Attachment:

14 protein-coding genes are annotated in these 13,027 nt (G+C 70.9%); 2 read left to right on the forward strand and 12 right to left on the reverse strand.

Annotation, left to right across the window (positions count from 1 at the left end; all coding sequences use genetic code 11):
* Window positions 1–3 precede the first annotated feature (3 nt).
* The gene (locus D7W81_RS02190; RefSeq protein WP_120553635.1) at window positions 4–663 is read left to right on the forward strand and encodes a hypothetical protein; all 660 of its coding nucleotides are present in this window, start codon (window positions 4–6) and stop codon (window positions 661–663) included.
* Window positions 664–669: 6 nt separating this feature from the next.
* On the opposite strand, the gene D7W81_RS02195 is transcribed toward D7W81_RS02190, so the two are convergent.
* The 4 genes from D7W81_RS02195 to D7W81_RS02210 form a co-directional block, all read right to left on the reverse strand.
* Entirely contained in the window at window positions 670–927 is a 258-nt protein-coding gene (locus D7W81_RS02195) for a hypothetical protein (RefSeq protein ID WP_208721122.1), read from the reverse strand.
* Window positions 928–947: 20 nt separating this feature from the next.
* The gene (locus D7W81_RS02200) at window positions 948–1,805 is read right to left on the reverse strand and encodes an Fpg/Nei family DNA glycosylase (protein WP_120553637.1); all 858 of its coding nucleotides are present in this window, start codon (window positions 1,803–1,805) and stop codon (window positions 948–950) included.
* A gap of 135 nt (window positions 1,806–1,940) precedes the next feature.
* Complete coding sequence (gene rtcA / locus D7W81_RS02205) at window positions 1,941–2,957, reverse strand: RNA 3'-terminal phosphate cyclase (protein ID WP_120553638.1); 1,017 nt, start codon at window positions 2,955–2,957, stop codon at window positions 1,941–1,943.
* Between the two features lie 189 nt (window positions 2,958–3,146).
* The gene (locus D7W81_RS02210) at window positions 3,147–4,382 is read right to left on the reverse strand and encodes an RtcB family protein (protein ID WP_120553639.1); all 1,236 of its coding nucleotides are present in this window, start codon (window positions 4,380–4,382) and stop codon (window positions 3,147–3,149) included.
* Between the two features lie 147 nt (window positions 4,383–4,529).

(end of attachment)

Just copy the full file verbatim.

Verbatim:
14 protein-coding genes are annotated in these 13,027 nt (G+C 70.9%); 2 read left to right on the forward strand and 12 right to left on the reverse strand.

Annotation, left to right across the window (positions count from 1 at the left end; all coding sequences use genetic code 11):
* Window positions 1–3 precede the first annotated feature (3 nt).
* The gene (locus D7W81_RS02190; RefSeq protein WP_120553635.1) at window positions 4–663 is read left to right on the forward strand and encodes a hypothetical protein; all 660 of its coding nucleotides are present in this window, start codon (window positions 4–6) and stop codon (window positions 661–663) included.
* Window positions 664–669: 6 nt separating this feature from the next.
* On the opposite strand, the gene D7W81_RS02195 is transcribed toward D7W81_RS02190, so the two are convergent.
* The 4 genes from D7W81_RS02195 to D7W81_RS02210 form a co-directional block, all read right to left on the reverse strand.
* Entirely contained in the window at window positions 670–927 is a 258-nt protein-coding gene (locus D7W81_RS02195) for a hypothetical protein (RefSeq protein ID WP_208721122.1), read from the reverse strand.
* Window positions 928–947: 20 nt separating this feature from the next.
* The gene (locus D7W81_RS02200) at window positions 948–1,805 is read right to left on the reverse strand and encodes an Fpg/Nei family DNA glycosylase (protein WP_120553637.1); all 858 of its coding nucleotides are present in this window, start codon (window positions 1,803–1,805) and stop codon (window positions 948–950) included.
* A gap of 135 nt (window positions 1,806–1,940) precedes the next feature.
* Complete coding sequence (gene rtcA / locus D7W81_RS02205) at window positions 1,941–2,957, reverse strand: RNA 3'-terminal phosphate cyclase (protein ID WP_120553638.1); 1,017 nt, start codon at window positions 2,955–2,957, stop codon at window positions 1,941–1,943.
* Between the two features lie 189 nt (window positions 2,958–3,146).
* The gene (locus D7W81_RS02210) at window positions 3,147–4,382 is read right to left on the reverse strand and encodes an RtcB family protein (protein ID WP_120553639.1); all 1,236 of its coding nucleotides are present in this window, start codon (window positions 4,380–4,382) and stop codon (window positions 3,147–3,149) included.
* Between the two features lie 147 nt (window positions 4,383–4,529).